Ok now I am saying that its not a bad cartridge arm match because I am getting amazing sound from the main speakers. But I still have this rumble problem and the only way I know to get rid of it is to buy a rumble filter. Anyone have a highend turntable and experience bad cone movements?? I think these excessive cone movements might have damaged my REL'S voice coil?? Because now its making scraping sounds and I had to move it out of the system :-(
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A cartridge arm mismatch will cause that problem. The rule of thumb is low compliance cartridge, high mass arm and high compliance cartridge, low mass arm. You should get a test record like the Shure test record TTR 115 that can be gotten on Ebay for about $15.00. The ideal resonant should be from 8 to 12 HZ. Years ago I was blowing woofers until I corrected the problem and replaced my heavy arm with a lighter one.
Matt, when you play the records you referred to with the sub disconnected, do you see any visible indications of woofer pumping in the main speakers?
If not, it would seem likely that what is exciting the arm/cartridge resonance is not minor record warps, as is sometimes the case, but rather acoustic feedback from the sub. In which case some experimentation with sub placement may be in order. And possibly also with isolation provisions under the turntable, despite the statements in its literature about "perfect decoupling through magnetic feet" and a "mass loaded magnetic floating subchassis."
Also, while chances are it is unrelated to the problem (although it is conceivable to me that it might be), where are you connecting the ground (black) wire of the sub's Speakon cable? And does the sub have a 3-prong power plug? If it does, you should probably NOT be connecting the black wire of the Neutrik cable to a negative output terminal of the amp. And come to think of it, given the amp's "quad balanced" + autoformers design I'm not sure that the black wire should be connected to a negative output terminal even if the sub has a 2-prong power plug.
Sorry to hear, btw, that the sub may be damaged. But perhaps if the pumping issue is resolved it will no longer scrape.
Good luck. Regards,
Get a KAB rumble filter for 189 and problem is solved. I had the same problem with my Scout turntable, I tried relocating the turntable to various locations and using all kinds of platforms under the turntable and nothing helped. Put the rumble filter on the tape loop and use it when playing records. All the oscillating speaker problems will go away. I hear no difference with the rumble filter in and out of the system. The only thing that changes is the woofer pumping: none with it on and all with it off.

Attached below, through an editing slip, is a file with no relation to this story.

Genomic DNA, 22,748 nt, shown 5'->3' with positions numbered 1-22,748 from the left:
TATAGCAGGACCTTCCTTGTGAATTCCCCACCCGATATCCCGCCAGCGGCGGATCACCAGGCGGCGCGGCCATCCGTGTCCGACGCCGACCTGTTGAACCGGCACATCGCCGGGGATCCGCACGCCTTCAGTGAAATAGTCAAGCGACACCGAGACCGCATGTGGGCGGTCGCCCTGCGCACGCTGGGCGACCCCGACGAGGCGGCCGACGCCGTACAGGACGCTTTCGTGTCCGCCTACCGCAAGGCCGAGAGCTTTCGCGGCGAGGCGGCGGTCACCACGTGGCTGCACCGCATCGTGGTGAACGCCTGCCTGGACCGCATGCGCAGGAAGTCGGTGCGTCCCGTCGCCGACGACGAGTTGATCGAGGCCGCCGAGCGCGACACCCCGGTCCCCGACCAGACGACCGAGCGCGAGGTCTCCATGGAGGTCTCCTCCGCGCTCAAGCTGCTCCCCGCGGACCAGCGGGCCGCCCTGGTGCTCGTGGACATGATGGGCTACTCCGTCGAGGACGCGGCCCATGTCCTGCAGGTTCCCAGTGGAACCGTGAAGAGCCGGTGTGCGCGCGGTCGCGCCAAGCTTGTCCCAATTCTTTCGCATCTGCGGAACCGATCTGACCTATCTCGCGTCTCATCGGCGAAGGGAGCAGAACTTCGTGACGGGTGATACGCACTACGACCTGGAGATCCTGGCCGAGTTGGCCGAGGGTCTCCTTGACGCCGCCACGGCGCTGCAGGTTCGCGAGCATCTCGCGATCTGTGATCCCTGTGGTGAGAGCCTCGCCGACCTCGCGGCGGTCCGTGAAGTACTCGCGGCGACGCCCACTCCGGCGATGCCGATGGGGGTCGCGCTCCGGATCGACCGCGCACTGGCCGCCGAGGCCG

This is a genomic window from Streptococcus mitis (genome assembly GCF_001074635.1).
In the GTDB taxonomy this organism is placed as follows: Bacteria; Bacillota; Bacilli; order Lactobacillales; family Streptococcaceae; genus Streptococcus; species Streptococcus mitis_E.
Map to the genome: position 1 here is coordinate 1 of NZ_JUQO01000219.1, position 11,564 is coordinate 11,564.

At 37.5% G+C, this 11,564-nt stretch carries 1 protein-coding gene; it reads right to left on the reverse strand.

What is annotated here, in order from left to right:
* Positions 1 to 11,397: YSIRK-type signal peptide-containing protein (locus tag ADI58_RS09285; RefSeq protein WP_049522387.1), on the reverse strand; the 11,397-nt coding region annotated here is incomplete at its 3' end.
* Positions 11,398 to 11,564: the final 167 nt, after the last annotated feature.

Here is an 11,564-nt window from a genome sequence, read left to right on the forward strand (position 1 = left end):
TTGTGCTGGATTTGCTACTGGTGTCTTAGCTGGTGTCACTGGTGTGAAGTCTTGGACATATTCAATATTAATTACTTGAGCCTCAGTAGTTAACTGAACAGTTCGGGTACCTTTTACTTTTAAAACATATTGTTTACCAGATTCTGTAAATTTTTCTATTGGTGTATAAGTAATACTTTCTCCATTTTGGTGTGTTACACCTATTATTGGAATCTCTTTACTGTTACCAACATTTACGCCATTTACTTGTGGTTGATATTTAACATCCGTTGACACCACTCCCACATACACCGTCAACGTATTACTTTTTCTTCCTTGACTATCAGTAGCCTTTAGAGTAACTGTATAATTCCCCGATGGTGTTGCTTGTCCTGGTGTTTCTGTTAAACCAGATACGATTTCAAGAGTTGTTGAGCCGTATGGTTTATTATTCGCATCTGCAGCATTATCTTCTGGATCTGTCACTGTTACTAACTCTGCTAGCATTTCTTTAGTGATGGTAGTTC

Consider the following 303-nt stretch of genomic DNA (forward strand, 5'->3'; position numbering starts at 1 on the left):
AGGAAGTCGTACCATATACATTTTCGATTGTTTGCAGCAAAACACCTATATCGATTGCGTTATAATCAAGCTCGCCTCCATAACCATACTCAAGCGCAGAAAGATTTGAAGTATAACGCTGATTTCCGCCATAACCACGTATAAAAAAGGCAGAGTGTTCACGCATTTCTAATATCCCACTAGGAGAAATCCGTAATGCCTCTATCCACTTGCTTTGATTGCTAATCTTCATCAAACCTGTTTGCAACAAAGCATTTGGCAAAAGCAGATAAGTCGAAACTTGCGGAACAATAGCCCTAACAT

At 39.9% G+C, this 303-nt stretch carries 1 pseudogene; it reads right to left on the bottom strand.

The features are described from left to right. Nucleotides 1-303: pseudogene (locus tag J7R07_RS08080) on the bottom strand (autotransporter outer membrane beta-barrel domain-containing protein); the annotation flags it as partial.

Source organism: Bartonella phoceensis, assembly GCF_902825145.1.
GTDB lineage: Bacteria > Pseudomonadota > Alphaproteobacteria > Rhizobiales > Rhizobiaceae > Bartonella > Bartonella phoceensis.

I had a big woofer pumping issue
In my case we finally isolated it
The bearing in the tonearm wasn't moving properly so there was cyclic woofer movement as the cantilever took the brunt of the motion
We did a feather test suggested by Thom Mackris and that was it
A tonearm tune up and no more issues
One of my threads on it
What is your flooring type, turntable rack / isolation?
Is it more apparent on the outside grooves of the record?
Is it cyclic or keyed to loud passages or bass heavy parts of the music?
Search engine is your friend
I found 8 threads putting in the words woofer pumping
I have a B3, essentially the sames box, but you have the 12" woofer.
When I see my B3 looking like the woofer is going to jump out of the cabinet, usually means 1-system is cranked and the particular recording is "hot" on the low end, so gain needs to be turned down. I don't keep my sub at one supposedly "perfect" level. While it can be left alone for casual listening and not cranked, ALL recordings are different, so I adjust accordingly. I think REL got it right with the remote for the Gibraltor series.
The second is the actual record.iIf it isn't perfectly flat, when cranked, the movement of the arm over the warp is going thru the cart.
After countless sessions over the years, my REL permanently resides behind the listening position, about equidistant to the floorstnders.
All setups , rooms are different so my experience may not even apply in your setup.
Incidentally, my REL is on Mapleshade brass/slab which I've found not only a nice looking, but sonic tweak. Consider it, if you haven't already.
My floor stander have the same setup.